Bioremediation – Cleaning Up Oil Spills Nature's Way
Big oil spills like the Exxon Valdez incident, the BP well blowout in the Gulf of Mexico, and the destruction of Kuwaiti oil wells during the Gulf War are spectacular indications of large-scale problems that require innovative thinking and processes – including improvements on nature's own bioremediation methods – to clean up. The fact is, hydrocarbon spills on land and water occur regularly, and while not nearly as large and notable, are an ongoing fact of life in petroleum production and transportation.
Many manmade methods, both mechanical and chemical, have been used over the years to remove and treat contaminated soil and water – but it's also true that Nature itself does a very good job of cleaning up hydrocarbons, using microbes that naturally thrive on breaking down oil products into harmless components and returning soil and water to their clean, natural condition. It just requires enough time and space to do so, with the natural process taking several years to complete. The problem is, the sheer volume and pace of oil spills has outstripped nature's capacity to remediate the situation in a reasonable timeframe. This has spawned new methods of natural bioremediation – stimulating and accelerating natural bacterial remediation processes to achieve the kinds of results that chemical and mechanical remediation efforts aim for.
How Does Bioremediation Work?
Bioremediation is the use of microbes to clean up contaminated soil and groundwater. These microbes live naturally in the environment, and bioremediation involves stimulating the growth of those microbes which use oil and other contaminants as a source of food and energy. They digest these contaminants, converting them into water and harmless gases. If contaminated sites do not contain enough of these natural microbes, more microbes can be added through a process called "bioaugmentation".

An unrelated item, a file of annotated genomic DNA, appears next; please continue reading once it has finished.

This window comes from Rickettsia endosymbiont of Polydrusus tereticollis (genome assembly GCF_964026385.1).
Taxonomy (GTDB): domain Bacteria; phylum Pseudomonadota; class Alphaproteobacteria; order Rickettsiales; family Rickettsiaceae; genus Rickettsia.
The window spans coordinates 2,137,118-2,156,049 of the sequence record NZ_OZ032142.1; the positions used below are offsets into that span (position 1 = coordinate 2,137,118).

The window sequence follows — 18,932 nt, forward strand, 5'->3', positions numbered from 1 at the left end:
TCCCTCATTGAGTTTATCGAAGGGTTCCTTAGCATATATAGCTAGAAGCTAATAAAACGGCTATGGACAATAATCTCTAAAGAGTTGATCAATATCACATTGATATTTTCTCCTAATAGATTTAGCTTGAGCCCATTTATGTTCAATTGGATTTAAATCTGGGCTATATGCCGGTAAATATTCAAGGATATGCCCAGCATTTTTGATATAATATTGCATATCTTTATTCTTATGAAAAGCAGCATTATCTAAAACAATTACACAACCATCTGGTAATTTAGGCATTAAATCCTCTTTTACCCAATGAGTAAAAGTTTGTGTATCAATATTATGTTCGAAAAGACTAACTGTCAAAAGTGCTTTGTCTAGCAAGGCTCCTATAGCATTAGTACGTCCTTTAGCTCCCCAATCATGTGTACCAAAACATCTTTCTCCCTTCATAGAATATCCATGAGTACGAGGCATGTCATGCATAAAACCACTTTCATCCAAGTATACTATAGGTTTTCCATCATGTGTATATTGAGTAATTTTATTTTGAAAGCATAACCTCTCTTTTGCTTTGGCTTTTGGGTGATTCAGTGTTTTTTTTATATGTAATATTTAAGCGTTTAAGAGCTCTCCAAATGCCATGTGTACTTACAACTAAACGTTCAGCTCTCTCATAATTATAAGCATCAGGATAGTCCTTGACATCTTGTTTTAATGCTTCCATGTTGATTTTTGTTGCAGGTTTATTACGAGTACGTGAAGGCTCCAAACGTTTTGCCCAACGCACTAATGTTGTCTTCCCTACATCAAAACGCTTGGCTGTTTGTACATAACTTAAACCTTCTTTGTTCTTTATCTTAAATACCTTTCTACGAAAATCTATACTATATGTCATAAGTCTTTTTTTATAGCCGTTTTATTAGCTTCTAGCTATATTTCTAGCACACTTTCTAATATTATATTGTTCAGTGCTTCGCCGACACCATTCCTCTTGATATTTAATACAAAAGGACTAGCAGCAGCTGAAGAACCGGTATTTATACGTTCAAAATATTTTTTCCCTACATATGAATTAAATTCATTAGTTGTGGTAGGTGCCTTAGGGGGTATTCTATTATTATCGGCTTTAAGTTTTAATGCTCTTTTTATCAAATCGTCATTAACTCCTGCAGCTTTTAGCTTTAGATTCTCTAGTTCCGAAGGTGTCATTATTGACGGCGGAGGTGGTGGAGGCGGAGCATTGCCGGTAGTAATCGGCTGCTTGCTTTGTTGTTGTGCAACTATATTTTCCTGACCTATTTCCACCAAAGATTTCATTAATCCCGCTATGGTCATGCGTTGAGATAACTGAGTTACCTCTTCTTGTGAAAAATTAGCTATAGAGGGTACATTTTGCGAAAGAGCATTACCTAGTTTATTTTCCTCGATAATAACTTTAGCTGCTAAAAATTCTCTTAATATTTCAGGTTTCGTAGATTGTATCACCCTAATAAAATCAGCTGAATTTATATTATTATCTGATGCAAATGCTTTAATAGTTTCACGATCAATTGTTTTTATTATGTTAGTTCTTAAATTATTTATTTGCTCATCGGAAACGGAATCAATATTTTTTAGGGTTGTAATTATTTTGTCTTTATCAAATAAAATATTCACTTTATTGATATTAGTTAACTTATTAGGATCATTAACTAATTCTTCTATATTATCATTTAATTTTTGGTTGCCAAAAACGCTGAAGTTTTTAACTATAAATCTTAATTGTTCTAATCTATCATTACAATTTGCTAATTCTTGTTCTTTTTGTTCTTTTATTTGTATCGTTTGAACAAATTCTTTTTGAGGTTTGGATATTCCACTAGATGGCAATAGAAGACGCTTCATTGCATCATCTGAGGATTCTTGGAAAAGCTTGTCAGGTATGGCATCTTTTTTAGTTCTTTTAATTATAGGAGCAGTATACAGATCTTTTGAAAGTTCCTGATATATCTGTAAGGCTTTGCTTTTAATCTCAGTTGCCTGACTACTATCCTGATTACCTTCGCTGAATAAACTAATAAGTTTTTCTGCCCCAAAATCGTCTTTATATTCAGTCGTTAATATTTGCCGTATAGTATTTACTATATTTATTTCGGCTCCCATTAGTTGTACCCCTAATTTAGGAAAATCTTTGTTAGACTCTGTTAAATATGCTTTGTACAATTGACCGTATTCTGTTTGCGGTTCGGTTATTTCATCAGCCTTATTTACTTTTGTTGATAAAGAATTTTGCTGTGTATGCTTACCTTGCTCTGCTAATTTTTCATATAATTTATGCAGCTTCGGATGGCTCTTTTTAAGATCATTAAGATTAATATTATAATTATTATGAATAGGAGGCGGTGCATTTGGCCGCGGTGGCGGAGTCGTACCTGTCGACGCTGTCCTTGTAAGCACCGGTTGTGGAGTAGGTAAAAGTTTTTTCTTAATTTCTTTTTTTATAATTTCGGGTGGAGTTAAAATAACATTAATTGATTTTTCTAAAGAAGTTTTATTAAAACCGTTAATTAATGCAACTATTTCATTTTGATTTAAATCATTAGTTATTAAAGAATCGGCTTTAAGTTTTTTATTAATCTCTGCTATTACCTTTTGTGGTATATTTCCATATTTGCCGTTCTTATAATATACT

For bioremediation to be effective, the right bacteria, temperature and nutrients must be present. These conditions allow the right microbes to multiply, and eat more contaminants – ideally, accelerating the natural remediation process to a point where cleanup can occur within a very short period of time. The process can be further enhanced by adding amendments such as additional food sources and oxygen.
Determining the right combination of bacterial species, nutrients, and amendments to reduce the time required is part of the science and art of bioremediation. Since soil or water contamination can vary widely in terms of the composition of the oil that is spilled, proper analysis of the makeup of the spill, and selection of the right combination of bioremediation components is necessary to ensure the most efficient cleanup approach.
How Can Dycor Help With Your Contaminated Site?
Dycor's understanding of oil chemistry, and developing the right mix of bacteria, nutrients, and amendments has positioned us to respond to the environmental remediation requirements facing the oil industry – both in emergency response and in operational environmental cleanup requirements. Are you interested in exploring site remediation options? Talk to us about a bioremediation solution.